Two teachers build a wall at the Cordwood Education Center in Merrill, Wisconsin.

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Spreading insulation, cleaning log ends and tuck pointing are all parts of learning the “technique.”

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Sawdust and lime insulation is added and packed in the center cavity.

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Learning to “screen” sawdust becomes a lesson in wind direction:0)

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Hands on mortaring of a cordwood wall in a “learn it by doing” style is the best way to “cement” the tricks of the trade.

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If I see it and do it, I remember.

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Classroom time is devoted to “Best Practices” lessons with cordwood that have been hard won during 37 years of cordwood living, building and sharing.

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The Kinstone Chapel mortaring crew poses for an end-of-the day photo.

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Bottle ends made from vases from the Thrift Store.

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Becky and Kirsten are proud of their river motif wall.

MREA 11 year old cordwood cobber the next generation 2012

Using “Cob Mortar” at a demo at the Midwest Renewable Energy Fair in Custer, Wisconsin.

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The six sided chapel walls are being completed at a natural building pace.

Should you wish to learn how to build a cordwood cottage, cabin or home, please visit www.cordwoodconstruction.org   While you are there, click on the pictures, read the brief articles, check out the latest workshops and newsletter and if you are interested click on the Online Bookstore to see all the cordwood literature available in print and ebook format.Cordwood Construction Best Practices Front_Cover_-_CC_Best_Practices small pixelsIf you have questions that aren’t answered on the website you can email me at richardflatau@gmail.com  

Readers have requested a brief bio, so here goes:

“Richard & Becky Flatau built their mortgage-free cordwood home in 1979 in Merrill, Wisconsin. Since then, they have written books, conducted workshops, facilitated the 2005,  2011 and 2015 Cordwood Conferences and provided consultation for cordwood builders.  Cordwood Construction: Best Practices and Cordwood Conference Papers 2015 are the newest publications available from their online cordwood bookstore.   www.cordwoodconstruction.org

Cordwood classroom houses Cloud Forest Conservation in Guatemala

Tara & Rob Cahill have been working in the rain forests near Coban, Guatemala for 14 years.  They have built a beautiful infrastructure that includes a cordwood school for middle and high school students.  Here is a brief walk through video by the architect Charles Olfert.  It is quite impressive.   https://www.youtube.com/playlist?list=PL17CB46FDCA1730B5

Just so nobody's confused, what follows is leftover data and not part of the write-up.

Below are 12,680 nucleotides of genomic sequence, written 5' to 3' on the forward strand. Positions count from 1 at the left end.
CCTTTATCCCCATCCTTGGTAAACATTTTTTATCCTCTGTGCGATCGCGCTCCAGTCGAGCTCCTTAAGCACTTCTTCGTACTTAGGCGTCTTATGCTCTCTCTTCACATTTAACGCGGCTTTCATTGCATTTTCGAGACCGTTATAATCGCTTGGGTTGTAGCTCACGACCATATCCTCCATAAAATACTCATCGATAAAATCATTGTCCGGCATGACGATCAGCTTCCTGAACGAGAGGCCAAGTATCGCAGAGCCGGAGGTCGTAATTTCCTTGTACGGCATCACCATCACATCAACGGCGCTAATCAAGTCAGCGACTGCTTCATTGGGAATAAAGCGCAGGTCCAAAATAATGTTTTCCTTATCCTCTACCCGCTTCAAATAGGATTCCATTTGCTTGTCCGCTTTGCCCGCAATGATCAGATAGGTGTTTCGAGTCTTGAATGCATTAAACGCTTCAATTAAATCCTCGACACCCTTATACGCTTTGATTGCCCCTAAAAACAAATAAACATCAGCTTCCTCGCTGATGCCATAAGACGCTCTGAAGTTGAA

CCFC 1AAA high resolution building and students with logoThe Small Quetzal is 75 foot long and 40 foot tall on the big end.  It houses 50+ student for classes, but it also is used for cooking jams, jellies, salsas and local products for distribution on the international market. CCFC 1A with logoShould you wish to consider to contribute a scholarship for a young lady to attend this life changing school  http://www.cloudforestconservation.org/interact/Build_and_Beyond_matching_fund_campaign.phpIMG_9804Education is the number one goal at the Community Cloud Forest Conservation (CCFC) School.CCFC 26 curved wall quetzalBuilding the Cloud Forest Conservation School with cordwood construction.

IMG_7717Cleaning log ends and sharing stories for the next days wall building.CCFC Pineapple pie classTo find out how to help empower these young girls  http://www.cloudforestconservation.org/interact/scholarships.php

CCFC Conservation, Agroecology, Sustainable Living Learning Center Tara Jean Cahill 8

CCFC 1YClasses are held in the 40 foot tall open porch.
CCFC cleaning the cordwood before mortaring 1 with logoCleaning the log ends. Framework non-native Eucalyptus trees with logoThe framing timbers were all non-native Eucalyptus.  20 trees were planted for each tree felled.  The cordwood infill is mostly local pine. CCC15oo

Rob & Tara Cahill and Richard Flatau meet for the first time at the Cordwood Conference at Earthwood in upstate New York on July 12, 2015.

Should you wish to learn how to build a cordwood cottage, cabin or home, please visit www.cordwoodconstruction.org   While you are there, click on the pictures, read the brief articles, check out the latest workshops and newsletter and if you are interested click on the Online Bookstore to see all the cordwood literature available in print and ebook format.Cordwood Construction Best Practices Front_Cover_-_CC_Best_Practices small pixelsIf you have questions that aren’t answered on the website you can email me at richardflatau@gmail.com  

Readers have requested a brief bio, so here goes:

“Richard & Becky Flatau built their mortgage-free cordwood home in 1979 in Merrill, Wisconsin. Since then, they have written books, conducted workshops, facilitated the 2005,  2011 and 2015 Cordwood Conferences and provided consultation for cordwood builders.  Cordwood Construction: Best Practices and Cordwood Conference Papers 2015 are the newest publications available from their online cordwood bookstore.   www.cordwoodconstruction.org

Cordwood at Maitreya Mountain Village in California